Dr Shona Hunter’s Guest Space Talk
Holding WhiteSpaces: Refusing white catharsis
White people have not always been “white,” nor will they always be “white.” It is a political alliance. Things will change. (Amoja Three Rivers, 1991)
WhiteSpaces was established in 2009 as a thinking and development space which names whiteness as an orientation to power and domination in the context of our current global coloniality. Aspiring to bring together scholars, activists, practitioners with an interest in critically analysing and dismantling white supremacy it has always been inside-outside the academy and connected to multiple constituencies and concerns related to resisting the formation of whiteness.
This project started life as a critical engagement with ideas and thinking on whiteness as symbolic material and psychic violence and domination through engagement with Black Scholarship from Morrison, Du Bois, Baldwin, Kovel; as well as with social scientific analysis of white racism by David Wellman and Joe Feagin; and then strongly influenced by the critically oriented Black, queer and indigenous feminists like Robin Weigman, Sara Ahmed, Aileen Moreton-Robinson, Vron Ware and Sarah Nuttall all of whom warn of the dangers of shoring up whiteness through an engagement with it, no matter how critical. As a project focussed on visibilising the constitutive violence of institutional whiteness its role was in challenging the emphasis in whiteness studies on white identities and individual privilege and dislodging the innocence and comfort of whiteness within the academy.
Established at a time when conversations about whiteness were on the wane (again) WhiteSpaces has always trodden a fine line between reproduction and resistance. Since that time the public conversation about whiteness has (again) become more widespread and amplified in the context of increased race resistance to institutionalised white supremacy.
I want to use today’s session to reflect on the problematics and prospects for projects which are ostensibly critical of whiteness in a context where whiteness amasses its power through (self) critical practices, through the cumulation of critical capital and the (attempted) ownership of critical space.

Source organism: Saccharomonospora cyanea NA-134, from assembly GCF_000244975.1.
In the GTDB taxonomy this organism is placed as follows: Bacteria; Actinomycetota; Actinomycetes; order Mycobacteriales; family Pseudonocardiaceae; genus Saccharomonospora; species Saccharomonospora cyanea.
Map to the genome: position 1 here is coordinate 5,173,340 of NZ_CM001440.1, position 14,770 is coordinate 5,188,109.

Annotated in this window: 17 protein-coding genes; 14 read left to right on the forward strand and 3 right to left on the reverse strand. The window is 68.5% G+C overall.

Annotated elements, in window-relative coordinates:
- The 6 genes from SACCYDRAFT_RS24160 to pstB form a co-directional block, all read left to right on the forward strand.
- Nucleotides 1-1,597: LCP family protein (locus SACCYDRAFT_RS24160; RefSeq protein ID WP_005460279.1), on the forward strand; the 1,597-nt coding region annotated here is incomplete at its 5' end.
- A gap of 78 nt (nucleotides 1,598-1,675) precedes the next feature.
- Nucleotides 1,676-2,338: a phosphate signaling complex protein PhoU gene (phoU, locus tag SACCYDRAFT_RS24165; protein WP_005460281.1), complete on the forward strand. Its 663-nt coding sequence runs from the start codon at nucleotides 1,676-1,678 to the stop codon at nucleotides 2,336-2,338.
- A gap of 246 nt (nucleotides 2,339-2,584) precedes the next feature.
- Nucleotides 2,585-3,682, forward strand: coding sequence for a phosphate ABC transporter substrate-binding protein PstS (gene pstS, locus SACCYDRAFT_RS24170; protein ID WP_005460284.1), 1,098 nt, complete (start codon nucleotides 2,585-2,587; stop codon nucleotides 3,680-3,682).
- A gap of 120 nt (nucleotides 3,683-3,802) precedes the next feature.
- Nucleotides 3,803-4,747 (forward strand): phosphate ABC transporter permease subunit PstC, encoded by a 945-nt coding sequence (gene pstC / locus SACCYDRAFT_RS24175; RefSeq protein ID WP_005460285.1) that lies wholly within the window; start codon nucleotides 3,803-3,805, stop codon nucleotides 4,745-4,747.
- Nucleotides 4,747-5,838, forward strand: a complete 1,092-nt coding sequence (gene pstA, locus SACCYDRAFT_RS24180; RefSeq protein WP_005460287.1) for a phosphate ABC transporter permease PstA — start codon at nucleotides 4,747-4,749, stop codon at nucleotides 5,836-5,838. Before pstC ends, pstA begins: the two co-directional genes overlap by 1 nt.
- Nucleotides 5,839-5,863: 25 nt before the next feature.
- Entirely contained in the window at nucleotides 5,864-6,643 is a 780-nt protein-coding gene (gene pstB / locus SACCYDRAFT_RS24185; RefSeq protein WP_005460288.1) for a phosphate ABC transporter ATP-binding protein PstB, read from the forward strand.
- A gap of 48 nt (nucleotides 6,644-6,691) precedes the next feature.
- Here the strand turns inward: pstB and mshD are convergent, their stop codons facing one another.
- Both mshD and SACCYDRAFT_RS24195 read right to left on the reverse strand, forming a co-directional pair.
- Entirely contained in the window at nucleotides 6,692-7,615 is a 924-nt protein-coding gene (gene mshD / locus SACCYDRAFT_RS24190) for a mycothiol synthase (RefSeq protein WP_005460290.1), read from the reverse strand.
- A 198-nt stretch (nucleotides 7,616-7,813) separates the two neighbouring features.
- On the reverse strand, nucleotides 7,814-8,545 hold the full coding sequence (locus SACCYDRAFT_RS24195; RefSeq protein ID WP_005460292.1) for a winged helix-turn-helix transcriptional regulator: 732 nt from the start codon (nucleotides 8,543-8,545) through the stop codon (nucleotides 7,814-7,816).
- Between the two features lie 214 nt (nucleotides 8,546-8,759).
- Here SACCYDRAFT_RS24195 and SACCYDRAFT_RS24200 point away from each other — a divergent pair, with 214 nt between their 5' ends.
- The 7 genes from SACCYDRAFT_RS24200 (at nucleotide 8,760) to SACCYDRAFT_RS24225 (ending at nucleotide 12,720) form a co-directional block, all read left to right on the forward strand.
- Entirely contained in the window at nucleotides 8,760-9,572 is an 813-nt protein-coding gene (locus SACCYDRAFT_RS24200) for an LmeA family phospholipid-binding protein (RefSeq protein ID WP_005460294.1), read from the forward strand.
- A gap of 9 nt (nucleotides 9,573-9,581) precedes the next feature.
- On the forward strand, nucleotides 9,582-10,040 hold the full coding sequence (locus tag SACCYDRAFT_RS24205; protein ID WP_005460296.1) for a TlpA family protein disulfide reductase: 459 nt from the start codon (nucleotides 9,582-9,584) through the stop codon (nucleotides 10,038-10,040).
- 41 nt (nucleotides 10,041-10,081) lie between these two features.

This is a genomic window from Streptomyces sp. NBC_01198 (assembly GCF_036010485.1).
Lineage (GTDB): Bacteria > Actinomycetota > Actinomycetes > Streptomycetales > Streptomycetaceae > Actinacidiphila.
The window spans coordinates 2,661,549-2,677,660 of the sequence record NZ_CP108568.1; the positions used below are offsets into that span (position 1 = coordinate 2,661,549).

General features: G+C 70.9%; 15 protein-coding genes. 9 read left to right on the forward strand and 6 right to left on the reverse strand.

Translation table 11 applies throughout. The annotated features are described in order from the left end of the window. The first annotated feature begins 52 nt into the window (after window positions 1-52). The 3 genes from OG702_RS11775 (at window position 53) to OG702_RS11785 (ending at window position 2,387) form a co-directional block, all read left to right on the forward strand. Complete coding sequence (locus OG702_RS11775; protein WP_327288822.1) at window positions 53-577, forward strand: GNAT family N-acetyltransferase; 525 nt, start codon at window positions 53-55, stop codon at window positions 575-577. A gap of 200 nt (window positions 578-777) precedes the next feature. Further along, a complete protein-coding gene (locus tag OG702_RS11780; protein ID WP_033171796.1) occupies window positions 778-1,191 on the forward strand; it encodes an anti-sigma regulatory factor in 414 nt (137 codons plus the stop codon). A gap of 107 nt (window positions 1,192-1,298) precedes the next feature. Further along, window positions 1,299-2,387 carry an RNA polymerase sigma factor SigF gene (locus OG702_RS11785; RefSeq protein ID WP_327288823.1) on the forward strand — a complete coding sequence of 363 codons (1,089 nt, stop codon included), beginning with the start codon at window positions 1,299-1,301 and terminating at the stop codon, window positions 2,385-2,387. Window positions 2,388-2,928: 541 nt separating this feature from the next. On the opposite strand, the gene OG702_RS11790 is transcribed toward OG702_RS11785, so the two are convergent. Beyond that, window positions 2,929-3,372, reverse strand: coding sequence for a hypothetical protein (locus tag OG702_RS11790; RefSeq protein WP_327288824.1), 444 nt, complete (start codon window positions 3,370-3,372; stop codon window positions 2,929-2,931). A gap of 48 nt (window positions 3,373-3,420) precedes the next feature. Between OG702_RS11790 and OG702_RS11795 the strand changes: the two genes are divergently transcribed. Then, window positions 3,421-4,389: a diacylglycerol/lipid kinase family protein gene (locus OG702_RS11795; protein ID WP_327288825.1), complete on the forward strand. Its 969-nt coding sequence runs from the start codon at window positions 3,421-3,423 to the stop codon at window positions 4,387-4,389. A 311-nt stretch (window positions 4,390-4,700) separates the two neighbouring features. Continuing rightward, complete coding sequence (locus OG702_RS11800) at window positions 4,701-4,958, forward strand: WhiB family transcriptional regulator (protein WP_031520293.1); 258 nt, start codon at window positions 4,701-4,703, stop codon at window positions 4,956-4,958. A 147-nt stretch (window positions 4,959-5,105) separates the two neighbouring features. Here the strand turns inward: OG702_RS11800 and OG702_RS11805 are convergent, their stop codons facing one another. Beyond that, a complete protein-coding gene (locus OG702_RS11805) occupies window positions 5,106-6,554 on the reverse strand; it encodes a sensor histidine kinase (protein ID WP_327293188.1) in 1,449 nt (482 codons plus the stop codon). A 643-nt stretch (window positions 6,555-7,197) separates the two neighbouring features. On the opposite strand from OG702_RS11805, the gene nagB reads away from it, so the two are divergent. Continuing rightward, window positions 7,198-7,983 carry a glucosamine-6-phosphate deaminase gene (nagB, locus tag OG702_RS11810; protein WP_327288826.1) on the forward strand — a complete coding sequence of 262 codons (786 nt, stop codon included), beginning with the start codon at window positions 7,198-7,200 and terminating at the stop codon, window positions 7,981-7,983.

Dr Shona Hunter is a writer, researcher, educator, speaker on power, privilege, oppression, currently Reader in the Centre for Race Education and Decoloniality at Leeds Beckett University UK. She has previously held academic posts at the Universities of Birmingham, Lancaster and Leeds in the UK and has held visiting positions in Australia, Germany and South Africa including 5 years as visiting researcher and visiting Associate Professor at the University of Johannesburg in the Faculty of Fine Arts and Design. She publishes widely on race, racialisation and whiteness and its lived, material and affective dynamics with a particular interest in the way these dynamics are constitutive of liberal and neoliberal state practices and institutional life. Her last single authored book was Power, Politics and the Emotions: Impossible Governance (Routledge, 2015). With Christi van der Westhuizen of Nelson Mandela University South Africa she has just finished co-editing the Routledge International Handbook of Critical Studies in Whiteness available in December 21.
Shona also does a range of public and arts curatorial work related to her work. When the Covid 19 Pandemic hit she was due to curates a headliner and related Fringe stream at the Leeds International Festival on Future. Identity. Power: Reframing Justice and Inequality. She is a Trustee of Compass Live Art https://compassliveart.org.uk/ and sits on the National Standards Assessment Panel for Rape Crisis England and Wales https://rapecrisis.org.uk/about-us/national-service-standards/
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